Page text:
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  • Writer's pictureSusan Houser

News of the Week 05-31-15

The state of Colorado will be releasing its shelter statistics for 2014 in the next week or two. The statistics are collected pursuant to the state’s PACFA reporting rule and include all intake shelters and rescues. The live release rate for Colorado as a whole for 2013 was 89%. We may find out when the statistics for 2014 come out that Colorado is the first state ever to go over the 90% LRR mark for an entire year. Summary statistics will be posted on the state’s PACFA website for those interested, and I will be reporting on the full statistics on the blog.

The Austin Pets Alive! facility was flooded in the recent torrential rains in Texas. A call to the public resulted in dozens of people lining up to provide temporary homes for the animals. Volunteers also cleaned up the water and unclogged drains, allowing the shelter to reopen in only two days. Due to all the help from the public, APA! was able to take in 67 dogs from another facility to keep them from being euthanized.

Maddie’s Fund has a helpful article on Twitter effectiveness for animal shelters and rescue groups, and another article with encouraging news on ringworm. Also a ton of information on saving orphaned kittens.

Saving Our Companion Animals, a group that started up last January in Fort Bend County, Texas, is doing pretty much everything they can think of to help the county animal services division. The list of stuff they are doing includes animal care and socialization, networking on social media, taking photographs, interfacing with rescues, running adoption events, and doing pet retention. They also have an emergency medical fund and they work on spay-neuter. Whew! They need financial support – sounds like possibly a great opportunity for a grant-giving organization.

From Arlington, Texas we have fresh statistical evidence that charging a surrender fee does not lead to pet abandonment. A pilot program instituting a $25 surrender fee correlated with a drop in stray intake, a drop in owner surrender intake, and fewer calls reporting loose animals. Win, win, win. The funds collected will be used to pay for an animal cruelty investigator. More win. Other shelters that have kept statistics after instituting managed admission policies, including Lynchburg, Virginia and Douglas County, Nevada, have also found that asking owners to be more responsible correlates with positive changes.

Animal Farm Foundation has a great article about how animal shelters can best approach the issue of breed identification.

The SPCA of Martinsville-Henry County just did its largest single transport ever with 122 animals going to North Shore. The transport was aided by  the American Humane Association. Since the 1990s shelters in West Virginia have relied on transports to the northeast to save their animals. West Virginia shelters tend to be extremely underfunded and often do not receive much support from local populations, either in reducing intake or increasing placements. Fortunately, the state has a convenient transportation corridor in freeways running across Pennsylvania. West Virginia also has many shelter workers and volunteers who work very hard networking the animals, getting them vetted for transports, and often driving the first legs of transports.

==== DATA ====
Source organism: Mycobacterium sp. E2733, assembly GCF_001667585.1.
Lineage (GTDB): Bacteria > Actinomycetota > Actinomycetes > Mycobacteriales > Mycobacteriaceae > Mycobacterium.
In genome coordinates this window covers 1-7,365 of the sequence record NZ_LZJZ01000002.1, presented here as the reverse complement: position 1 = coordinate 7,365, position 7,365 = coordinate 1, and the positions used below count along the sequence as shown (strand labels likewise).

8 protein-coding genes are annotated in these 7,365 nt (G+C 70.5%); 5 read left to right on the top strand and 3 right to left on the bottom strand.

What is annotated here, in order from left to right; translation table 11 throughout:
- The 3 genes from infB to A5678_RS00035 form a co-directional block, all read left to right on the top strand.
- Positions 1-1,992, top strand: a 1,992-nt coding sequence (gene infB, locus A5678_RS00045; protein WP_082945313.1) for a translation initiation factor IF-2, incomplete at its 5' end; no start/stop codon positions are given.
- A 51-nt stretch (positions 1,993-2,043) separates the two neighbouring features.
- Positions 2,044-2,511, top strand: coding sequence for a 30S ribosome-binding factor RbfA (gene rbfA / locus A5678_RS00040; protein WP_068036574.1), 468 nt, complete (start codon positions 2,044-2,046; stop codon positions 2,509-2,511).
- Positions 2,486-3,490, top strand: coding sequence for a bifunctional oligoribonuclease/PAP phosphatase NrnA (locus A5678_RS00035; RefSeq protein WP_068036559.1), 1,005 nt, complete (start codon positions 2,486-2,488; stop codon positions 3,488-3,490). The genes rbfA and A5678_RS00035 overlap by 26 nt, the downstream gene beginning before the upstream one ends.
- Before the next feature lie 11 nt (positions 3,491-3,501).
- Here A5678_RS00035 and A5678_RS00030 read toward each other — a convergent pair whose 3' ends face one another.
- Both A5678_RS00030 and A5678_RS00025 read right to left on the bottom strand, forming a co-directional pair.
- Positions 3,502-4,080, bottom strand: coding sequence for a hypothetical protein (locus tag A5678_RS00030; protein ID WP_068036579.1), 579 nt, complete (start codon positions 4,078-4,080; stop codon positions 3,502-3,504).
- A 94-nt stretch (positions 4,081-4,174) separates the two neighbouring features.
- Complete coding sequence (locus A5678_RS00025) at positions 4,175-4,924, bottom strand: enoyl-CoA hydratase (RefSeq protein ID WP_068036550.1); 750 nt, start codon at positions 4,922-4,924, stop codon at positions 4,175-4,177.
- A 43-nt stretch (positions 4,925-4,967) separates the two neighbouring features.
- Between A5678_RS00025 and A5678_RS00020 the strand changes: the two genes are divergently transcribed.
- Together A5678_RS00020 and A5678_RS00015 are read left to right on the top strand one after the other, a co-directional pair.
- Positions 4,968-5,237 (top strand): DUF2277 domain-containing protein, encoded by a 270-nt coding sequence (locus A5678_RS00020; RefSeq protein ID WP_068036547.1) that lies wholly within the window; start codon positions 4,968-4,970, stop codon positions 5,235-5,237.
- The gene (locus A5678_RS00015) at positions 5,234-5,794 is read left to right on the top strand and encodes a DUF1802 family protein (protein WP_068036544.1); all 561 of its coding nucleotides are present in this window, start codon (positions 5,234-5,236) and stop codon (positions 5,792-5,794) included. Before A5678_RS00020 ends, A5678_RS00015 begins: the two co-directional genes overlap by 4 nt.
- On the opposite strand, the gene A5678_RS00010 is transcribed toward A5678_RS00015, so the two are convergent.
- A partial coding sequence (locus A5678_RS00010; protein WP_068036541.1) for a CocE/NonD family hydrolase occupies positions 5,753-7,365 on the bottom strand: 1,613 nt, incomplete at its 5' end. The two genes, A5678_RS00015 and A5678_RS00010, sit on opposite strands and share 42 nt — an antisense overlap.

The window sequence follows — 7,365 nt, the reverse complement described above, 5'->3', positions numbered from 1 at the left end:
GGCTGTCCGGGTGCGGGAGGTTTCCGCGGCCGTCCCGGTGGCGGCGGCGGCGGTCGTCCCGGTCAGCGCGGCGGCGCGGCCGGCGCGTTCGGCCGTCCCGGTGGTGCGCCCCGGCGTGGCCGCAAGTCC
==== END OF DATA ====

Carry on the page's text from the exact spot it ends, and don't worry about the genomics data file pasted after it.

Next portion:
I’m seeing more and more stories like this one about cities and counties building good, modern shelters. Sometimes the stories are about a private SPCA or humane society that has the contract for animal sheltering and is fundraising for the new building. In many cases, though, the local government provides all or a good portion of the funds.

The Niagara Falls City Council has approved a 1-year contract with the Niagara County SPCA.

The Pet and Women Safety Act (PAWS Act) is pending federal legislation that addresses the common situation where a victim of domestic violence is reluctant to leave an abusive situation if it means leaving pets behind. The proposed law also addresses situations where an abuser stalks a victim’s pet. Not much is getting through Congress these days, but the numbers cited in the linked article indicate this is a much-needed measure. Another pending federal bill takes aim at animal cruelty. It’s encouraging to see these proposed bills at the federal level, since most animal issues are relegated to the state and local level.

The Huntsville, Alabama animal shelter has higher-than-average intake at close to 6,000 animals per year. It has recently been using reduced-fee adoption events and extended hours to increase its live release rate, which was 92% for May. The shelter faces ongoing challenges, though, including high recent intakes and an influx of dogs from hoarding cases.

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